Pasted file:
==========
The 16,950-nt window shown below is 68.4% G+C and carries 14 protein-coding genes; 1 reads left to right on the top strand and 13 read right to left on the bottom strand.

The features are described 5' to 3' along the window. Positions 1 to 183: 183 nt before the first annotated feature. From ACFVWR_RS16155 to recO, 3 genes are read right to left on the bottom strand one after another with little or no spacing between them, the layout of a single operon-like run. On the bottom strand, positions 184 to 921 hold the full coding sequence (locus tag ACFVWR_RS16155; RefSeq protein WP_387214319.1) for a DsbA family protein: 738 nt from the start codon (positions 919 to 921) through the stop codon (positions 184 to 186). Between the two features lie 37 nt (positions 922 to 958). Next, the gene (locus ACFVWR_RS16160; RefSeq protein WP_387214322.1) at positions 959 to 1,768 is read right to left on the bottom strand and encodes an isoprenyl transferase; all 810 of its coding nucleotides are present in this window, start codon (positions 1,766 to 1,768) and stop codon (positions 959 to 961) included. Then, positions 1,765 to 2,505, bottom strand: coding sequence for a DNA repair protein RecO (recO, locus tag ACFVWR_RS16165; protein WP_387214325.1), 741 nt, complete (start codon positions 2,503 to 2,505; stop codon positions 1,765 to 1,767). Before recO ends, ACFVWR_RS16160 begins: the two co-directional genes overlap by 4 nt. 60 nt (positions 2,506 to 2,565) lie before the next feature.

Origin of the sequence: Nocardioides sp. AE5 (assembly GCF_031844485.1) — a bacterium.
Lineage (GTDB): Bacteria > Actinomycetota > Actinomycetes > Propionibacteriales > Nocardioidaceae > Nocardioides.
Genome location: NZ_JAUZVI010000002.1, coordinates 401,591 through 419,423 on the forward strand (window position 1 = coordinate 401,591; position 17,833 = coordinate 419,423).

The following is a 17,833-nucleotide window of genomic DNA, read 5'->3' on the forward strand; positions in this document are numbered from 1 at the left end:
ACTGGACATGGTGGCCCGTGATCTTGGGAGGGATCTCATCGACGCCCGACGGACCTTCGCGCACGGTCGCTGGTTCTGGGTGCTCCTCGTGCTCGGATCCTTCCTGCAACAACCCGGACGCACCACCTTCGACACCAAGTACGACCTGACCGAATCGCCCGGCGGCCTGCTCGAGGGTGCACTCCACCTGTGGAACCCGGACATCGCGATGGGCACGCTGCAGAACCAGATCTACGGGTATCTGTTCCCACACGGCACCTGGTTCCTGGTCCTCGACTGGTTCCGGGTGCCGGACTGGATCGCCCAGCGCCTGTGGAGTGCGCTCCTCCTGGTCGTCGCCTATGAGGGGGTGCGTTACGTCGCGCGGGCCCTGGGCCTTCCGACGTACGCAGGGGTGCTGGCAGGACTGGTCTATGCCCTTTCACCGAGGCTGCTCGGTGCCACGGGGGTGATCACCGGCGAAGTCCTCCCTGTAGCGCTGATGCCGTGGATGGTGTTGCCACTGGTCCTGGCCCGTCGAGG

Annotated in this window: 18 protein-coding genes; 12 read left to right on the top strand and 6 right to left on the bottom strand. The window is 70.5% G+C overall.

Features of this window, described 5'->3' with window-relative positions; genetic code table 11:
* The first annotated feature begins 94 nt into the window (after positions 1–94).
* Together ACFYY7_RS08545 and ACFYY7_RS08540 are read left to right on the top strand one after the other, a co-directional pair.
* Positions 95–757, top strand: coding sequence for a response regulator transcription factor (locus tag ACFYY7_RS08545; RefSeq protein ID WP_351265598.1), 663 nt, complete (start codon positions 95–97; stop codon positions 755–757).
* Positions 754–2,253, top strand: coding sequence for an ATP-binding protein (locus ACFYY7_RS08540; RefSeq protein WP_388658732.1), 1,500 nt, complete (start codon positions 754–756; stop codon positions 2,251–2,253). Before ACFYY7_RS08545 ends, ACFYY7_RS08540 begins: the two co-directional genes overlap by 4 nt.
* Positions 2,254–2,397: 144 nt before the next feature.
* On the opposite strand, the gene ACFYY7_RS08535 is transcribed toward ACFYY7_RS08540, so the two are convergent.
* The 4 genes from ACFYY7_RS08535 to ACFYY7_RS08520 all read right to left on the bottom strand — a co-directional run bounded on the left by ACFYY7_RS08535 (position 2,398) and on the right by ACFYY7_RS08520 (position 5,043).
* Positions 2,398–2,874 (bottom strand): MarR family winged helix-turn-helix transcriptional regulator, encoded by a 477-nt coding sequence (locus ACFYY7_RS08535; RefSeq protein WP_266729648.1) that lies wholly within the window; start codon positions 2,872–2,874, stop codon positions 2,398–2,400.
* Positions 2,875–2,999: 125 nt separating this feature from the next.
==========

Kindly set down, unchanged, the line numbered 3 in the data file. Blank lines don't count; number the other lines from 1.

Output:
Origin of the sequence: Nocardioides sp. AE5 (assembly GCF_031844485.1) — a bacterium.